Sat. Jun 22nd, 2024

Connections is a game from the New York Times that challenges you to find the association between words. It sounds easy, but it isn’t—Connections categories can be almost anything, and they’re usually quite specific. If you need a hand getting the answers, we’ve got you covered.

What Is Connections?

Connections is a game from the New York Times. The objective is simple: sort 16 words into groups of 4. Each group of words will be connected by some common idea or theme. That common element could be anything. We have seen everything from games that rely on the number of letters in the words to categories that require you to spot an extra letter at the end of the word. Sometimes they’re references to economics, other times they reference fairy tales. There is no telling what sort of association there will be between words.

Once you’re confident you understand the connection, select 4 words, then hit “Submit.” You have only four attempts in total, so don’t be too guess-happy.

Hints for Today’s Connections Groups

Here are a few hints for the 364th Connections game to get you started:

  • Yellow: Negative feelings.
  • Green: A light smattering.
  • Blue: Multiple levels in one thing.
  • Purple: Boil em’, mash em’, stick em’ in a stew.

June 9th Connections words.

If you still need help, the actual group names are:

  • Yellow: Grab One’s Attention
  • Green: Document with Video
  • Blue: Anagrams
  • Purple: Pretty ______

Today’s NYT Connections Answers

June 9th's groups and words.

Feeling Some Type of Way (Yellow):

Bitter, Salty, Sore, Upset

Throw Here and There (Green):

Pepper, Scatter, Sprinkle, Strew

Things with Layers (Blue):

Cake, Earth, Onion, Plywood

____ Potato (Purple):

Baked, Couch, Hot, Sweet

How Did We Solve This Connections Game?

June 9th was a pretty average game.

The first word I noticed was salty. At first I thought it might be related to food, but then I looked at upset and realized I was looking for words that describe negative emotions. After that, it was easy to pick out sore and bitter. The Yellow group was “Feeling Some Type of Way.”

Sprinkle and scatter are sometimes synonyms, and pepper and stew are conceptually similar. Critically, absolutely nothing else on the board is even close, so I stuck them together. Green was “Throw Here and There.”

I kept coming back to plywood for the entire game, since it seemed to be completely unrelated to anything else. It is a construction material and made of wood—what in the world goes with that? However, the connection between words became apparent when I considered the standout feature of plywood. Plywood is made out of multiple layers of thin wood that are pressed and glued together, which is what gives it its useful structural properties. However, the key here is layers. What else has layers. Onions. And cakes. And even the Earth!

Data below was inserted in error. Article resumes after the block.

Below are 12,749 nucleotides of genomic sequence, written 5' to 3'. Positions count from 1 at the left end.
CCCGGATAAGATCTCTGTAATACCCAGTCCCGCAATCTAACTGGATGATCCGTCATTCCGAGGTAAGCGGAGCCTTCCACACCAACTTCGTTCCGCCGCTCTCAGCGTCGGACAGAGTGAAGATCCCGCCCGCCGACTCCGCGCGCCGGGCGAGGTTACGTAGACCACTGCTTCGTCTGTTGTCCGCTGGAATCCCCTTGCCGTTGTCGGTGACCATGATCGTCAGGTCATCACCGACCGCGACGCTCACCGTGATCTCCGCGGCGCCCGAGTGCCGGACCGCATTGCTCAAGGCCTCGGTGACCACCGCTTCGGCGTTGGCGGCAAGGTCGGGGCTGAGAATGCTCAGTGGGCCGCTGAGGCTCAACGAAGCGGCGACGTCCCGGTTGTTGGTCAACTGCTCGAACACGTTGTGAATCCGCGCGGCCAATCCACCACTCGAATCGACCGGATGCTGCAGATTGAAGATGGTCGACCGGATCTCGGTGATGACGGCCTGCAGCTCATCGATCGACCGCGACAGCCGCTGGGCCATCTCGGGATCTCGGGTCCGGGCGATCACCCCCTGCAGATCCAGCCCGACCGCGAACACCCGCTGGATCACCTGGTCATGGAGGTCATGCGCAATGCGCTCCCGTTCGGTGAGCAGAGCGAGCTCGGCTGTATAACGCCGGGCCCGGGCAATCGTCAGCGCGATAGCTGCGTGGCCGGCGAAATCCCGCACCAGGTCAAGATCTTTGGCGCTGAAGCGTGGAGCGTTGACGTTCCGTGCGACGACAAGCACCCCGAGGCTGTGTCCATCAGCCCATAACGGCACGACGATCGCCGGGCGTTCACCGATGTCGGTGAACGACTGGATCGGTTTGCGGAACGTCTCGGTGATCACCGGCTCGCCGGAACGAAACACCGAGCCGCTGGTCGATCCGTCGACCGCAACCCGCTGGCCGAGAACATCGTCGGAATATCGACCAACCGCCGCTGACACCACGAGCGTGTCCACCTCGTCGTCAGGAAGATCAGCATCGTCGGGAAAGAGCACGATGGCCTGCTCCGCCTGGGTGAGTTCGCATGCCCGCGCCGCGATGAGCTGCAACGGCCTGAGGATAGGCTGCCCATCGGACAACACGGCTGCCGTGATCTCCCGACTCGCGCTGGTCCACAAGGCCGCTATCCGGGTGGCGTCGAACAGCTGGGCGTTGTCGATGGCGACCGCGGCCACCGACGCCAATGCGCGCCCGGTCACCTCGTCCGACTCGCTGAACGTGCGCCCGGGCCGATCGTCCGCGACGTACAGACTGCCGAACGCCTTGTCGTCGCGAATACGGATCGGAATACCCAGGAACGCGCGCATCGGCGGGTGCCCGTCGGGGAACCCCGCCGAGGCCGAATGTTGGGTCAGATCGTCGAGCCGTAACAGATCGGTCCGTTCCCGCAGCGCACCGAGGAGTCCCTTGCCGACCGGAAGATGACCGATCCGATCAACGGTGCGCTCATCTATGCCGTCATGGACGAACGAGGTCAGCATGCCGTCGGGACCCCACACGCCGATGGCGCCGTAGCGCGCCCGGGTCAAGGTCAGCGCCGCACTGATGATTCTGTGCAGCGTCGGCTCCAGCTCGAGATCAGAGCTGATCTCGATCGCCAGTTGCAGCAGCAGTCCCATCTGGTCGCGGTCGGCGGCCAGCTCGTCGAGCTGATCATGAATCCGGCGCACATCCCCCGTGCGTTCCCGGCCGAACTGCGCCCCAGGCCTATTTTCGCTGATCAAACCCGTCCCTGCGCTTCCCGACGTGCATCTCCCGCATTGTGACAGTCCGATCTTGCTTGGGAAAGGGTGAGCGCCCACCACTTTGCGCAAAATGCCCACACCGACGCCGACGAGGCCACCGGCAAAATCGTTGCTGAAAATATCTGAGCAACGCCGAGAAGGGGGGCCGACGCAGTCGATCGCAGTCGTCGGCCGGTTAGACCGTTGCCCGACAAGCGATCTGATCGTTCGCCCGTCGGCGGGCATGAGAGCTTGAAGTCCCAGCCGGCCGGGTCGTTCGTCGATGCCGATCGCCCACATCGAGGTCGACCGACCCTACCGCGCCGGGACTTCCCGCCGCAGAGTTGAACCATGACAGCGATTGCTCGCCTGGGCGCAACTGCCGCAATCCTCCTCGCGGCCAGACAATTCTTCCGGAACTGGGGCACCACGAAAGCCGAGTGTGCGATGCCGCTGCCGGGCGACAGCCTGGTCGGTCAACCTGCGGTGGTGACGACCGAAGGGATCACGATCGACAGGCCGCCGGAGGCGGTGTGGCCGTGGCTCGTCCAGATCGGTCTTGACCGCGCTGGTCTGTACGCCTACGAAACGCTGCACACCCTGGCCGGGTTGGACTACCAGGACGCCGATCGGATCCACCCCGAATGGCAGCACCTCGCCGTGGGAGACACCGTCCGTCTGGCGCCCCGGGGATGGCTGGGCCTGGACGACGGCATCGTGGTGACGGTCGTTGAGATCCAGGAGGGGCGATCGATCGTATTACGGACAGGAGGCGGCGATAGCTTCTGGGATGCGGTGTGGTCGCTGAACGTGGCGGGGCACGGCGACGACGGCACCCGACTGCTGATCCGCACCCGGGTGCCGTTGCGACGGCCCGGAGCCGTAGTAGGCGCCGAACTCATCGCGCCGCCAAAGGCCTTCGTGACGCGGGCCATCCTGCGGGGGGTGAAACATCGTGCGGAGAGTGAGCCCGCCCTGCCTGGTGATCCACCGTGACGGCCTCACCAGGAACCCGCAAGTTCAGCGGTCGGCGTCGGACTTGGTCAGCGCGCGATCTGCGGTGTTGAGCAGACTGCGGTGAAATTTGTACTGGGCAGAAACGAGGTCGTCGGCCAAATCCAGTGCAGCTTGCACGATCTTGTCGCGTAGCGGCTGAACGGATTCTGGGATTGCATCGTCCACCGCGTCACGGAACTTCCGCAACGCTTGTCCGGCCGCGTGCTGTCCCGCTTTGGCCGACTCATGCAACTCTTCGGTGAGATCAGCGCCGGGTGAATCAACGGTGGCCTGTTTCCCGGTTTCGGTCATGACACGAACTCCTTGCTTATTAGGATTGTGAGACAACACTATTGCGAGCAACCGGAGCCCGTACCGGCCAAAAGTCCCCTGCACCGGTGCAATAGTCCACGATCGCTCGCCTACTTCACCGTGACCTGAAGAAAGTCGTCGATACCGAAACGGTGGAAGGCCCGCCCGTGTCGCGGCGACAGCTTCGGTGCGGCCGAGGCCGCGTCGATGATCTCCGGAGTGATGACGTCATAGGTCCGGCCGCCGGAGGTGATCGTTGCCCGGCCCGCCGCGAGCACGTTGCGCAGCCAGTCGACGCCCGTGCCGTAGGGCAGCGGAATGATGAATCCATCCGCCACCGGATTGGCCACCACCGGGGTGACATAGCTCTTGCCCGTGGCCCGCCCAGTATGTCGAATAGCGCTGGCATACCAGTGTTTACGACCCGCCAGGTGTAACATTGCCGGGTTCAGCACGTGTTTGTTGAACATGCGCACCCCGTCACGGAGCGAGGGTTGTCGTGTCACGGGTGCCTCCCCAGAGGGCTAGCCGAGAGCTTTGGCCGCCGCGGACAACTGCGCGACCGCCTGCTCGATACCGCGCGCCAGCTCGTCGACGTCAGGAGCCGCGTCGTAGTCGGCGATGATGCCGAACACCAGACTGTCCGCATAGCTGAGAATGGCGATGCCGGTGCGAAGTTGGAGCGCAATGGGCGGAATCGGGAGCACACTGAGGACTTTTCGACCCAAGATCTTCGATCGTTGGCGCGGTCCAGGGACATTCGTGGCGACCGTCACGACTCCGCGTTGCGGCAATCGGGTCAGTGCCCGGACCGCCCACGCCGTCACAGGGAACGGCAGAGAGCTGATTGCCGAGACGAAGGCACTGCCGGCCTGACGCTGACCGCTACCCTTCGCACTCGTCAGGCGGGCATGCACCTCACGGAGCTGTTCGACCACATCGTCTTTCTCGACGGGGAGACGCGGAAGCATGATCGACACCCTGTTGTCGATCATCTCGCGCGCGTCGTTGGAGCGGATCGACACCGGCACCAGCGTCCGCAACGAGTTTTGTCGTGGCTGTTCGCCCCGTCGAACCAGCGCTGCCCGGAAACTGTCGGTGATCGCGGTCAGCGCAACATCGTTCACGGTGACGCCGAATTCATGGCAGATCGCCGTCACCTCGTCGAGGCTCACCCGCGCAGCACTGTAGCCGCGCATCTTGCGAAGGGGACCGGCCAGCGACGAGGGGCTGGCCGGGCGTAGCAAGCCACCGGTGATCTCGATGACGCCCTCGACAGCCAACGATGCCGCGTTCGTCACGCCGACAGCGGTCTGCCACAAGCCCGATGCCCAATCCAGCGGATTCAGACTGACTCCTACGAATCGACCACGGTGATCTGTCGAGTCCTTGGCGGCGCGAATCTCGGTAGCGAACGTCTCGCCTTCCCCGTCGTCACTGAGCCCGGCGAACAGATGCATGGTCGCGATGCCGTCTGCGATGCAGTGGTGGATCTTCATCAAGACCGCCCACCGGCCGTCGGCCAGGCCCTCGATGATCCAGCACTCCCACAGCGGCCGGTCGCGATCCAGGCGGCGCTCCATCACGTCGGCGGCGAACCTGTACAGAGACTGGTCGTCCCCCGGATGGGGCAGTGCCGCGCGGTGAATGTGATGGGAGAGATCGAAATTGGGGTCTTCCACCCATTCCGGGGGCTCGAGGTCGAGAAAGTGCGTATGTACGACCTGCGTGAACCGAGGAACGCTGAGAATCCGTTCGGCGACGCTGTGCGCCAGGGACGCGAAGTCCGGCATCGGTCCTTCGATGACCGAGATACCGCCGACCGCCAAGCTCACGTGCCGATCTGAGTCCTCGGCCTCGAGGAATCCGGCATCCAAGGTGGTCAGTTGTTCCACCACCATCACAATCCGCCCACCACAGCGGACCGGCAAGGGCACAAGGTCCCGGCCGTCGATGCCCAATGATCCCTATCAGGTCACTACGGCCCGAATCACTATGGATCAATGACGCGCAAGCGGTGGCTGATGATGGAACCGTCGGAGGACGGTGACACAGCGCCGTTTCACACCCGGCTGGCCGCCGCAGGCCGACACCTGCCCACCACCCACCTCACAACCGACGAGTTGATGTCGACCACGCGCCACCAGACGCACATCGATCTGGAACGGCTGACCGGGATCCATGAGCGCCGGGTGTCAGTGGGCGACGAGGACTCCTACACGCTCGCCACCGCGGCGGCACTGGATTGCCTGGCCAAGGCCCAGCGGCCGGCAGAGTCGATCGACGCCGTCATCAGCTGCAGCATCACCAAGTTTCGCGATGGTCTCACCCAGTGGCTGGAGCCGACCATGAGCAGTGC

Blue was just “Things with Layers.”

That left baked, couch, hot, and sweet. Saying them out loud made it way more obvious what the connection was: they’re word that precede “Potato.” Purple was “____ Potato.”

How Do You Guess Connections Groups?

There is no quick, reliable way to approach Connections like there is with Wordle, since Connections isn’t algorithmic. However, there are a few things to keep in mind that can help.

  1. Look for similar parts of speech. Are some words verbs and others nouns? Are some adjectives? Try mentally grouping them based on those categories and see if any other patterns jump out at you.
  2. Are the words synonyms? Sometimes categories will just be synonyms for a phrase, or very close to synonyms. Don’t rely too closely on this, though. Occasionally, Connections will deliberately throw in words that are sometimes synonyms to mislead you.
  3. Try saying the words. Sometimes, saying the words helps. One puzzle we saw included the words go, rate, faster, clip, pace, speed, move, commute, and hurry—all of which are obviously related to the idea of motion. However, when you say them, it becomes a little more obvious that only four (go, move, hurry, faster) are things you’d actually say to prompt someone to get moving.
  4. Expect the red herring. Connections usually has words that could be plausibly, yet incorrectly, grouped together. Take the words Bud, Corona, and Light, as an example. You might instinctively see those three words together and assume they’re lumped together in a category related to beer—but they weren’t.
  5. Look for distinct words. If a word on your board doesn’t have multiple meanings or can really only be used in one context, try using that word as the basis for a category.
  6. Shuffle the board. Sometimes, moving words around will help you look at them in new ways.

If you didn’t solve this one, don’t feel too bad—there’s always tomorrow! And those words may align with a topic you’re interested in, giving you a leg up on the competition.

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By John P.

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